{


            ASCIIEncoding encoding = new ASCIIEncoding();


            scanner.DataEventEnabled = true;


            listBox1.Items.Add(encoding.GetString(scanner.ScanDataLabel));


        }


 


And it’s just as simple to add support for an MSR (Mag Stripe Reader), Cash Drawer, two line display, receipt printer, or other often used peripherals found in self service kiosks or retail point of service/sale scenarios.


 


In this example I’ve taken a slightly longer route to getting the code up and running, this sample doesn’t assume a specific bardocde reader and therefore deals with users swapping out peripherals, I can reduce the amount of code used by specifiying (in the FormLoad function ) the device I want to use and creating an instance of the device once only.


 


IMVHO WEPOS has benefits for you, the developer – rapid application development without needing to deal directly with the specific hardware being used in your device – and for the point of use – if a peripheral stops working you don’t need to take down the entire device or application, simply swap the device and keep working, this therefore extends the lifetime of the hardware.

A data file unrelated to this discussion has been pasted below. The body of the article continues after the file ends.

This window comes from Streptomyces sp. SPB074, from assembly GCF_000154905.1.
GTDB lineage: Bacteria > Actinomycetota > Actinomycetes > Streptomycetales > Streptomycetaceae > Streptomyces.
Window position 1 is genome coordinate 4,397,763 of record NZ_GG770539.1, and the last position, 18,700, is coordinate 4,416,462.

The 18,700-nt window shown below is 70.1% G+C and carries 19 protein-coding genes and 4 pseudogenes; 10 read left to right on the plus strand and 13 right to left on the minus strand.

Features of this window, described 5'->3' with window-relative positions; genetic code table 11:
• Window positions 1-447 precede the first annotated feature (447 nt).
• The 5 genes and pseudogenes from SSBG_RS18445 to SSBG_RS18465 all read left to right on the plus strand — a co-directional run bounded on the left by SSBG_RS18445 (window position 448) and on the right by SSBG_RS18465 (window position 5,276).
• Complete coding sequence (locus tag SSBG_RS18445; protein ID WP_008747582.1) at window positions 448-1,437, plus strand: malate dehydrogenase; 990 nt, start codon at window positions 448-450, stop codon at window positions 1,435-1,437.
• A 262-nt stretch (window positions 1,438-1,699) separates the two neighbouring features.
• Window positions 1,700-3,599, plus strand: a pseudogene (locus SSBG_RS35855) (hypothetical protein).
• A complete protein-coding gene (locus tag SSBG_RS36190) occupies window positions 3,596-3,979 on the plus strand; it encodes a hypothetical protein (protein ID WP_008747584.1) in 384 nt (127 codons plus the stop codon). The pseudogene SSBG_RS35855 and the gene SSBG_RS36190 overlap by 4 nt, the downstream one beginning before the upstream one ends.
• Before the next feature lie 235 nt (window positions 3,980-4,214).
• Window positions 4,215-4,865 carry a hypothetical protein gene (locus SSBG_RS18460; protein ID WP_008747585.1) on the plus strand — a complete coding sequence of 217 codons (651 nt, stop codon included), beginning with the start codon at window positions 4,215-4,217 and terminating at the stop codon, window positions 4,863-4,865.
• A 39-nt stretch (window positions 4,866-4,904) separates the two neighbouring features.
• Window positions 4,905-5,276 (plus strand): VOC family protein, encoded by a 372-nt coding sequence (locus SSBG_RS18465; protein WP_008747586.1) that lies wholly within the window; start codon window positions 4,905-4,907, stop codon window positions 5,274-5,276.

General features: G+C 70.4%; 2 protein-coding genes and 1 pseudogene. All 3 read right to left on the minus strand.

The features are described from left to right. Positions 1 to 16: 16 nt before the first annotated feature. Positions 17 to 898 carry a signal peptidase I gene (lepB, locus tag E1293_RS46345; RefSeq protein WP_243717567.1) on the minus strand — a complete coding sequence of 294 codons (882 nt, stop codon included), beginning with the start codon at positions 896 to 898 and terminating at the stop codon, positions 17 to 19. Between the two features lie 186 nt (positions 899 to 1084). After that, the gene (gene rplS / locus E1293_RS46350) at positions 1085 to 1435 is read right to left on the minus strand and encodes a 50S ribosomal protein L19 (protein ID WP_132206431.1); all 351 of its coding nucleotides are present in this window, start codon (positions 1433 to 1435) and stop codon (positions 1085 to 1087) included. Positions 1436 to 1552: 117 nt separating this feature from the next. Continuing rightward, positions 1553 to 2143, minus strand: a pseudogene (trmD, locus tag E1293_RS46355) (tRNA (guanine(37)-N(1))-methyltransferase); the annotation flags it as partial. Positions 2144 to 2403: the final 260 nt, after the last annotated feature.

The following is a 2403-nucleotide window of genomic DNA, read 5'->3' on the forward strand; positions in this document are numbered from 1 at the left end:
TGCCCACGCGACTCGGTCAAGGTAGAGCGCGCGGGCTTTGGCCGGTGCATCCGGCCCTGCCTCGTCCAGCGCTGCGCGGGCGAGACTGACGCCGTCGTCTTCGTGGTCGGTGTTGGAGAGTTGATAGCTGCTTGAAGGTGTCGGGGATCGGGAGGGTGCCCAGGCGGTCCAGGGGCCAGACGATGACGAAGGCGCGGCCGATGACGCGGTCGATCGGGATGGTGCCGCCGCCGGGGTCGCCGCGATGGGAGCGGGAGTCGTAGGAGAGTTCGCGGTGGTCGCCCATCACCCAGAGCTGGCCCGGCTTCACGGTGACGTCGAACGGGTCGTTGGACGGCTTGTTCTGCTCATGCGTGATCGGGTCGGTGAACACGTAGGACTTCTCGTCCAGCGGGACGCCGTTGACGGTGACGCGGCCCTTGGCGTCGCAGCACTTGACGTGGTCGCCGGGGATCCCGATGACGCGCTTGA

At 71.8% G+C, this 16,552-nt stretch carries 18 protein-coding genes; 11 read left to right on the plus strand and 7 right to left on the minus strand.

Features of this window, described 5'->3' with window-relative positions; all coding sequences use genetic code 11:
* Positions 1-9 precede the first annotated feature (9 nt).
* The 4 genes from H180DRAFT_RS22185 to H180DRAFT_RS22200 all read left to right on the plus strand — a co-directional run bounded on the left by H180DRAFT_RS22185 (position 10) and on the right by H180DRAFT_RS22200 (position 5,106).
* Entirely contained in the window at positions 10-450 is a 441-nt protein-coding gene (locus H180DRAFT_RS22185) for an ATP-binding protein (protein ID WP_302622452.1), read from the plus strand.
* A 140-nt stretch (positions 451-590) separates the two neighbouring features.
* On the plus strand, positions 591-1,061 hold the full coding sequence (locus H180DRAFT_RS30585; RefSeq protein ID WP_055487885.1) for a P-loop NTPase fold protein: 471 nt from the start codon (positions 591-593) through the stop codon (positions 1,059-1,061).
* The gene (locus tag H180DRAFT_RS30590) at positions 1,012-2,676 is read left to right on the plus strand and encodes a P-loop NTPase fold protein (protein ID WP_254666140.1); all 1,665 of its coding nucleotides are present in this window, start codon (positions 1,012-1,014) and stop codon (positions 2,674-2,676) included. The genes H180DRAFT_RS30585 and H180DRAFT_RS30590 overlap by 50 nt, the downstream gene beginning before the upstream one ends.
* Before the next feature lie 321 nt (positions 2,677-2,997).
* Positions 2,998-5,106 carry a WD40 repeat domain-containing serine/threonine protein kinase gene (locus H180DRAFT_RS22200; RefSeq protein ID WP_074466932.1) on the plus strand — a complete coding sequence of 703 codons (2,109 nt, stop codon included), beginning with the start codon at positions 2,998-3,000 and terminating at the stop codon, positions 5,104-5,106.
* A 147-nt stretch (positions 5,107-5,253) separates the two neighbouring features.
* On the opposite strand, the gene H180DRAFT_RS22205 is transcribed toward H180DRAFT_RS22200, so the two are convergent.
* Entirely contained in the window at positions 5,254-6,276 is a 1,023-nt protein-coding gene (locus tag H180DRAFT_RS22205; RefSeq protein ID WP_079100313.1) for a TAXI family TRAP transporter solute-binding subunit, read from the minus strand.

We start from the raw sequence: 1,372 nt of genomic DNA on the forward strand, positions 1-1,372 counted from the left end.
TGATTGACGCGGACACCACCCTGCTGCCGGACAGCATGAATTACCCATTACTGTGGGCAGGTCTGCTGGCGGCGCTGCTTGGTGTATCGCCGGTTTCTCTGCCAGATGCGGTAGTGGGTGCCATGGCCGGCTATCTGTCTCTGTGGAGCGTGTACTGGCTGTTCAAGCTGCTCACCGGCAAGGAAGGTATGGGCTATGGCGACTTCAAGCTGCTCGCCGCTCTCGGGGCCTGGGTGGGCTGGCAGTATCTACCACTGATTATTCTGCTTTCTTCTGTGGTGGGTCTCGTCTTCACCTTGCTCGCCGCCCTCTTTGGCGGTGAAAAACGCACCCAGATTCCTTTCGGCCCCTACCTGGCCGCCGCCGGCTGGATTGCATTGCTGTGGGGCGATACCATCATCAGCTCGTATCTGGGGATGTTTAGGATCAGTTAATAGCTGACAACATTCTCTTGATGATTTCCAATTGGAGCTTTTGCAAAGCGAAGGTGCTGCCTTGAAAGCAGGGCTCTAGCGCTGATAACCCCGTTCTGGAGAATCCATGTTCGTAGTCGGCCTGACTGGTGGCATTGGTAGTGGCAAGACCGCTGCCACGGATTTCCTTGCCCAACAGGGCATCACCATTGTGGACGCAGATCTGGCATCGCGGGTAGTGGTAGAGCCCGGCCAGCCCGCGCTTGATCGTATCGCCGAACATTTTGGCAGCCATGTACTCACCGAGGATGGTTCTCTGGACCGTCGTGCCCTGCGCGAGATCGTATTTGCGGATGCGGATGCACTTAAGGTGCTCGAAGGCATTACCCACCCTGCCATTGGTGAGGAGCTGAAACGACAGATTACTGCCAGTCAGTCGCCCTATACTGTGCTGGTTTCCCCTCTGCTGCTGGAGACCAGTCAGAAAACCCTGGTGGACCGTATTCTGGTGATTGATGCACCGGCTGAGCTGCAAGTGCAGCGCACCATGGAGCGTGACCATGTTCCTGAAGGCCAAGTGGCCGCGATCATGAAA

Oh, I forgot to mention, total time to write, build, and test this application was just a couple of minutes – I spent more time writing this blog entry !


 


– Mike

Comments (12)

  1. Joe says:

    > And it’s just as simple to add support for … , receipt printer

    Input devices, 2-line displays and the cash drawer are relatively easy.

    But many of the UPOS APIs are poorly designed – mostly by device manufacturers rather than application developers.